TACLOBAN CITY – With a week left before the end of the measles-rubella mass vaccination drive, at least 99,015 preschool children in Eastern Visayas have yet to receive the vaccine, the Department of Health (DOH) reported on Thursday.
In its latest update, the DOH regional office here revealed that vaccination activities from May 1 to June 7 have covered at least 318,442 children, representing 76.28 percent of the 417,478 target population five years old and below.
Jelyn Lopez-Malibago, DOH Eastern Visayas information officer, said in a phone interview on Thursday the campaign needs to reach out to more households in the last week of the extended vaccination days.
“We are confident that by June 15, we will be able to reach or even surpass the 80 percent of the target children population,” Malibago told the Philippine News Agency (PNA).
The five areas with lower vaccination coverage are Tacloban City (60.10 percent), Southern Leyte (68.97 percent), Northern Samar (69.97 percent), Leyte (74.80 percent), and Ormoc City (76.44 percent).
The campaign also provides oral polio vaccines among children in cities and capital towns in Eastern Visayas.
As of June 7, about 95,293 children received anti-polio vaccines, attaining 78.15 percent of the target.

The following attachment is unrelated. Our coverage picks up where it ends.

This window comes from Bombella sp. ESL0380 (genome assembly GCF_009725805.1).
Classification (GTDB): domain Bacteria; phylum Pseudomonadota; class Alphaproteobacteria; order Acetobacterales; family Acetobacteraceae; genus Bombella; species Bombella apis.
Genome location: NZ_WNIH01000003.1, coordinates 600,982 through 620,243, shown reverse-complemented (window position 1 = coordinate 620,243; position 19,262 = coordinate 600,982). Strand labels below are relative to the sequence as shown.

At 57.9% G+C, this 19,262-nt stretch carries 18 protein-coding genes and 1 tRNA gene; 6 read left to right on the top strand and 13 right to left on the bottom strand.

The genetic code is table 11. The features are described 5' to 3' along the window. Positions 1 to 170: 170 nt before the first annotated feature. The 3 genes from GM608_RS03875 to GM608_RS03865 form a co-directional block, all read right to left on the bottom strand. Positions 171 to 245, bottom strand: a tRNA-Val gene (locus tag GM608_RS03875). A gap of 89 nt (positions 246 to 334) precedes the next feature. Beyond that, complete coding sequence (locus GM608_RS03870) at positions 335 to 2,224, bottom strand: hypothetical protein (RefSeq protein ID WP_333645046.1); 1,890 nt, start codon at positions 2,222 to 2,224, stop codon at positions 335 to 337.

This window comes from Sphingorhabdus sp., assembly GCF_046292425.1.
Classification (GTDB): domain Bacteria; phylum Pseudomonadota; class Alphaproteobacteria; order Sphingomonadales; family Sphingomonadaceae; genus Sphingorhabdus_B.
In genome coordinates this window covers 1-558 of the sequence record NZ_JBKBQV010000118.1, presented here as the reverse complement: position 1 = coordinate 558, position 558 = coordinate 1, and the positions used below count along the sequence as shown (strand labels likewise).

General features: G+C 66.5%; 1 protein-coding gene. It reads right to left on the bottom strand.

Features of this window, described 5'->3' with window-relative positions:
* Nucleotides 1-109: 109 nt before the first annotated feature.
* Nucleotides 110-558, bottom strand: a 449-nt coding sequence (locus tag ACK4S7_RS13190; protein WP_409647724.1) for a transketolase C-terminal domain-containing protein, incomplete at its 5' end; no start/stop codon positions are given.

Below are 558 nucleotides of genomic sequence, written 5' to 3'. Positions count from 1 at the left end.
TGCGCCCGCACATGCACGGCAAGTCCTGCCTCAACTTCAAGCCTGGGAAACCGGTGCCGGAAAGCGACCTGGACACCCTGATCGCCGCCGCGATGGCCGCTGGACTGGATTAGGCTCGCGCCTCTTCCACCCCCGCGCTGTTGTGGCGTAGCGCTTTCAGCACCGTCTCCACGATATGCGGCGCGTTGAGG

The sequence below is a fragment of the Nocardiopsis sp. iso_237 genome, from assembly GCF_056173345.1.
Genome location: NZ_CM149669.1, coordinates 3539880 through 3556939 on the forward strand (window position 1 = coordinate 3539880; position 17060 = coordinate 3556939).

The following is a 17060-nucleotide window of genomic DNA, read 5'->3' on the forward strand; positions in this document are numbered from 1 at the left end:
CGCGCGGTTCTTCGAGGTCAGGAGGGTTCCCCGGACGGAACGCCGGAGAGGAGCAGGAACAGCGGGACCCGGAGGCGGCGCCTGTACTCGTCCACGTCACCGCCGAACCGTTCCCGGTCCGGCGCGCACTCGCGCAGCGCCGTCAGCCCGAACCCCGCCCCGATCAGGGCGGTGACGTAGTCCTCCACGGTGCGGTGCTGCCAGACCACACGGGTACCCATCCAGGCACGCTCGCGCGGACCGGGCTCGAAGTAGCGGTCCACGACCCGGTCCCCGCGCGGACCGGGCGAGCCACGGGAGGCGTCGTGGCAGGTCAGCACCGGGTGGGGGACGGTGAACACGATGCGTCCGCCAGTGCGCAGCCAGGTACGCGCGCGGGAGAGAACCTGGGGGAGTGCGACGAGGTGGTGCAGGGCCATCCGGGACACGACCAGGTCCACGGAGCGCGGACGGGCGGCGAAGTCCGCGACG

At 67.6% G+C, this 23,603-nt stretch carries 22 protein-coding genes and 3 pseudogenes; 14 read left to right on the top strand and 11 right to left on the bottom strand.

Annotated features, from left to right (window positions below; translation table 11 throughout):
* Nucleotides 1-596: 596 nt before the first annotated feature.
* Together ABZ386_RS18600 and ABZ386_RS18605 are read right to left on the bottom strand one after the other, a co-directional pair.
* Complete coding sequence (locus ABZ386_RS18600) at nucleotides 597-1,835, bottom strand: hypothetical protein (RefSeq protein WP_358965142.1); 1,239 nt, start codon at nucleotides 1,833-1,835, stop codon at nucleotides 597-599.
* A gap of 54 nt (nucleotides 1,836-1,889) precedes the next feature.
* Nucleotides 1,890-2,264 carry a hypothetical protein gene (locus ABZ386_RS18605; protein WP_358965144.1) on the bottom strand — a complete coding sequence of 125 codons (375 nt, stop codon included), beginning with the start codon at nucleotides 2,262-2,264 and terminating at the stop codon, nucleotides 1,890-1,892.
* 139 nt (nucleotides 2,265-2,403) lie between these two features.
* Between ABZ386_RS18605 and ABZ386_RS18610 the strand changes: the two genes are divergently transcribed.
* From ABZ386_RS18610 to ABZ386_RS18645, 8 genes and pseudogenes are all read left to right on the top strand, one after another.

“We appreciate the commitment of all healthcare professionals and our collaborators and stakeholders for the success of the Chikiting Ligtas Campaign,” Malibago added.
On May 31, the DOH announced the extension of the vaccination drive for two weeks or until June 15 to reach out to more children.
The official reiterated that there is no treatment for polio, rubella, and measles, with vaccination as the only effective way to prevent the possibility of an outbreak.
Measles, one of the most contagious diseases worldwide, is characterized by high-grade fever, rashes, cough, sore eyes, and runny nose with complications that could lead to pneumonia, blindness, severe diarrhea, swelling of the brain, and even death.
Polio, on the other hand, is a potentially debilitating disease that causes fever, neck stiffness, and muscle weakness, and can eventually result in lifelong paralysis. (PNA)